In my younger years, I was raised in a house where children were seen and not heard. We did not argue, we did not talk back, and we attended church every Sunday. I was only allowed to wear jeans to school if they were crisp and new. At age 10, I was told I was a conservative Republican. I didn’t even know what the hell that meant, but I didn’t ask questions. My sisters and I just nodded our heads and obeyed. I remember thinking, I will not raise my kids like this. I will not be a strict parent. I will let them do whatever they want. This is for the fucking birds!
Then when I was in junior high school, my parents divorced. Things got a lot more relaxed around our house, and I started to feel like I could breathe a little better. It was glorious, and I needed it.
I was the loudest one in my family, and as a child, I always felt a little crazy (still do). There were moments in church when I thought about standing on the pew and lifting up my ruffled Sunday dress and screaming just to see what people would do. I liked stirring the pot. And while I still carry that unhinged girl (who I repressed quite a bit, probably for the best) around with me, after having kids of my own, I found myself hanging onto some of the rigidness I remembered as a child — despite the thoughts I had about it when I was little.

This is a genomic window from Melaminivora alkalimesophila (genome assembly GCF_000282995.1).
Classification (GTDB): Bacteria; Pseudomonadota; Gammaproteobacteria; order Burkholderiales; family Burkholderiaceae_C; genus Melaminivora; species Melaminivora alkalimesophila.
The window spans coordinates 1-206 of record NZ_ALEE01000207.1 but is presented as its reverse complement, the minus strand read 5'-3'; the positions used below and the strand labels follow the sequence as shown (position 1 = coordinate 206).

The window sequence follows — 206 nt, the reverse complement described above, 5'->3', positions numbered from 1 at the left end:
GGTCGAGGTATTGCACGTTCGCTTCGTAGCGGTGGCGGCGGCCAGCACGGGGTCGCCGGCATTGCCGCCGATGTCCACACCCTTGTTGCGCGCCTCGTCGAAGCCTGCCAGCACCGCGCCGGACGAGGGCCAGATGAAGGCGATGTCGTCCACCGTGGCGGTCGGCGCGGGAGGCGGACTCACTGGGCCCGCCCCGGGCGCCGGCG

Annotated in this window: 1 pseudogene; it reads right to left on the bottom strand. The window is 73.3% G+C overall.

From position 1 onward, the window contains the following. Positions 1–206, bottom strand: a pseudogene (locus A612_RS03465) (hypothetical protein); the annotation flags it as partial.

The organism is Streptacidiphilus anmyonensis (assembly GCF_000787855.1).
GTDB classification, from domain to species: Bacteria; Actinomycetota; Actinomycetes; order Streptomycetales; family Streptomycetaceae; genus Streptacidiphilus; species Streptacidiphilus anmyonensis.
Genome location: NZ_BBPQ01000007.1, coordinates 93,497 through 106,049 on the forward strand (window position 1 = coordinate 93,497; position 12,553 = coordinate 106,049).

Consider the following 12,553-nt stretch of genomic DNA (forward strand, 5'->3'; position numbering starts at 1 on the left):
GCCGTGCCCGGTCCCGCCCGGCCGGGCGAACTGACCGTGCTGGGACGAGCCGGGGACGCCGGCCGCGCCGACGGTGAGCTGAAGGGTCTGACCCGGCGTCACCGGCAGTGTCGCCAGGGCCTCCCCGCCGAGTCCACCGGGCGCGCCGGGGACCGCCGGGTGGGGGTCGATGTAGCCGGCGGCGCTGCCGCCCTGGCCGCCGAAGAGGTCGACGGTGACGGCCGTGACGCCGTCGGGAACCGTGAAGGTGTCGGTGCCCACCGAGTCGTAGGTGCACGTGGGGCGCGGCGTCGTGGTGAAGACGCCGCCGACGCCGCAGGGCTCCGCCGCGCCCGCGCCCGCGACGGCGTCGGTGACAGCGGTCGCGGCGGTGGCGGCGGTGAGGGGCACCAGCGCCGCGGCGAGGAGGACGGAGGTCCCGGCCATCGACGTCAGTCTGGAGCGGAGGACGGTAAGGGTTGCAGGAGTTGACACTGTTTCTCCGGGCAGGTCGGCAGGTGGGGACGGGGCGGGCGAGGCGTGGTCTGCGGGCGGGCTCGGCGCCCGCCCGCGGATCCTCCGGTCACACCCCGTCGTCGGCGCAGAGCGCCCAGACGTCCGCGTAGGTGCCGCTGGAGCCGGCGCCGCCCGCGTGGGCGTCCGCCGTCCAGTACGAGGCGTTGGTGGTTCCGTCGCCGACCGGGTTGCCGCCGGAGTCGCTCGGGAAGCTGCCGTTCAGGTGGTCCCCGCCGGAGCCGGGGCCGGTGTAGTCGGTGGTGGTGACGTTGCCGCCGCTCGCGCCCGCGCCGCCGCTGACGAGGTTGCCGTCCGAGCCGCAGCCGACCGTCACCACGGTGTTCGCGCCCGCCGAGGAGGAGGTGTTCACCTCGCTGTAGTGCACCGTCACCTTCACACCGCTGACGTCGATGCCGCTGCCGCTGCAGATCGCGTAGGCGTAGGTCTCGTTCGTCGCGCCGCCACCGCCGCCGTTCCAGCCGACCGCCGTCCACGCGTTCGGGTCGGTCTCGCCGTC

Not everything, mind you. I have always wanted my children to be free to believe as they wish and be who they want, now and when they grow up. But I definitely get very uptight in public places, have very high expectations about what they eat, and find myself overparenting sometimes. Veering on the side of overprotective and strict is what feels natural to me as a mother, even though it made me feel suffocated as a child of strict parents.